Nancy

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The gene test through Enterolab (www.enterolab.com) is not too expensive compared to other tests - $149 (or at least it was as of a month and a half ago). They sent swabs for us to use on the inside of our mouths, we sent it back to them via UPS (all paid up), then got the results back via e-mail 2 weeks later. I know that some people question the validity of their tests for Celiac Disease, gluten intolerance, lactose intolerance, and soy, but the gene test itself is actually done through the Red Cross and therefore the results are not really controversial. If you then find out your son has one of the genes, you can probably tell your husband and doctors whether or not these problems are associated with Celiac Disease or not.

One thing that is interesting to note, apparently most of the genes in the category where the celiac genes also reside are linked with gluten sensitivity.

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I'm sorry you're having such a hard time getting some answers. It's got to be really frustrating. :(

I remember you saying you were sending your son to preschool right now. The preschool my daughter went to, Phoenix on Elverta (Janel and I used to live in the same area) never asked for any proof. They just took my word for it. I pre-made all of her food. I followed the school's menu to send a gluten-free version of whatever they were serving the rest of the kids that day. I don't think that most preschools would require anything other than your word as a parent. If you pay for preschool rather than going through the public schools, remember you're a paying customer. So they're more likely to do what you ask.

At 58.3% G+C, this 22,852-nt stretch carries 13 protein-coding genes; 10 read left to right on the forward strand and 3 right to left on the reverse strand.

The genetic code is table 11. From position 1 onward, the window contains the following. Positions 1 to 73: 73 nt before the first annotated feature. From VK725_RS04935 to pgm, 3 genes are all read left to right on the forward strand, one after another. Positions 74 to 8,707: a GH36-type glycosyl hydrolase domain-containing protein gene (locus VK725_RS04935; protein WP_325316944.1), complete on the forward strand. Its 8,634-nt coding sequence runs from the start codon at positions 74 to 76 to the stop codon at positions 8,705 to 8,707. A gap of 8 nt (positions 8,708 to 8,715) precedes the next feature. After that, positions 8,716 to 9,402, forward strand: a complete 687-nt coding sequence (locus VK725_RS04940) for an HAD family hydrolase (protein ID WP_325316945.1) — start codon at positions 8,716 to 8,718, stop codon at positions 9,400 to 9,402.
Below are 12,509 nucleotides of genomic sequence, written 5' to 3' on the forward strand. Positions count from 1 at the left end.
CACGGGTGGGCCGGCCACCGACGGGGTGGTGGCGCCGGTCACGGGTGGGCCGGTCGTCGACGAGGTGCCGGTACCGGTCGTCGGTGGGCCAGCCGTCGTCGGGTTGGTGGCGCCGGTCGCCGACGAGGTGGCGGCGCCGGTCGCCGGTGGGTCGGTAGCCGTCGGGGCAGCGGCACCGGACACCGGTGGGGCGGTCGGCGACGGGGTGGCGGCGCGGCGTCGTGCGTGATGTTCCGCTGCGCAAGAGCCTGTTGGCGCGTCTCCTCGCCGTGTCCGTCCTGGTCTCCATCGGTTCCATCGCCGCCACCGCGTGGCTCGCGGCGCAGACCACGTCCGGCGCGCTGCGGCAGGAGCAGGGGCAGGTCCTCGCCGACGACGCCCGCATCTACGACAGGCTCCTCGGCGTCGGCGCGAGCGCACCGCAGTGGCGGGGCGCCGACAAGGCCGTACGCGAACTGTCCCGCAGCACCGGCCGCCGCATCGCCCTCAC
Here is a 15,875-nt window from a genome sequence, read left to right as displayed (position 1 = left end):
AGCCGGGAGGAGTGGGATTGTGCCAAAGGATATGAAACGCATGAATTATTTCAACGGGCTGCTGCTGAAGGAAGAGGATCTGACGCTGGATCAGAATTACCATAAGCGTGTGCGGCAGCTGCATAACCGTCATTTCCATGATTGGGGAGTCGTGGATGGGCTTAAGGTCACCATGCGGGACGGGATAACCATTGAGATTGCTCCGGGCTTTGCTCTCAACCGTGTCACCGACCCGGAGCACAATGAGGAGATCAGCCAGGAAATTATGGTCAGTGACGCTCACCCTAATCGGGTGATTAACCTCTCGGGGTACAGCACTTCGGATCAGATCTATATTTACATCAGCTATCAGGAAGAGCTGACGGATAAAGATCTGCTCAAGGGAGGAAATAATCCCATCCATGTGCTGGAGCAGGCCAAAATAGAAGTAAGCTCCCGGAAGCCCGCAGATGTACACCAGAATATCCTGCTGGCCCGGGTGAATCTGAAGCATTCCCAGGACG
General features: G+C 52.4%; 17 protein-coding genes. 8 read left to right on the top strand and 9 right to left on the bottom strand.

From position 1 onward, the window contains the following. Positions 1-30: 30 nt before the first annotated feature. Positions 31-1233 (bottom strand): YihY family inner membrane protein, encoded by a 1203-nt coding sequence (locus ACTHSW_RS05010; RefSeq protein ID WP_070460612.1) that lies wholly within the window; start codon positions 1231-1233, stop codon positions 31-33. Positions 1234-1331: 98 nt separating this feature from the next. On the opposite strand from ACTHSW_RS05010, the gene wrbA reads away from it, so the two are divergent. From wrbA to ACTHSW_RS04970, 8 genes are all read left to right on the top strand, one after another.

Nancy

Nancy he's in a federally funded/county preschool program and they are pain in the you know what on everything...Fortunately they already have a letter from a natropath doctor saying my son was intollerent of wheat, but not one saying he is celiac. We did come to a compromise I am suppling the main meals and they supply fruit/veg and milk. They serve real fruits and vegs(since they are a fed funded program) so I never have to worry about seasoning on them. My son has an active IEP and I'm considering having them write this in his IEP, which we probably will since I am supplying food.

Me bringing food was a safer option, I did let them provide at first until they were sending inappropate choices like baby gerber cereal for breakfast, totally un acceptable for a 3 yr old to eat IMO. And he wasn't eatting anything they gave him, but he does he what I bring.

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A lot of people with celiac disease don't really get much better until they eliminate dairy as well. Dairy is well known for causing constipation. So, it might be an excellent idea to cut dairy out of your son's diet as well as the gluten. It might make a huge difference.

I will be better if you don't substitute soy for the dairy, as it also could cause big problems. Rice milk (not rice dream, it's processed with barley) and almond milk are good choices for substitutes.

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I'm not sure how much more proof your husband would need. You just got a positive diagnosis from a medical doctor. Does it matter if it came from the allergist, the GI or a pediatrician? We got our diagnosis from DD's allergy/immunology specialist based on negative skin prick results and positive dietary response. It came from a doctor so that was all the "real" proof I needed to tell my family she was strictly gluten free.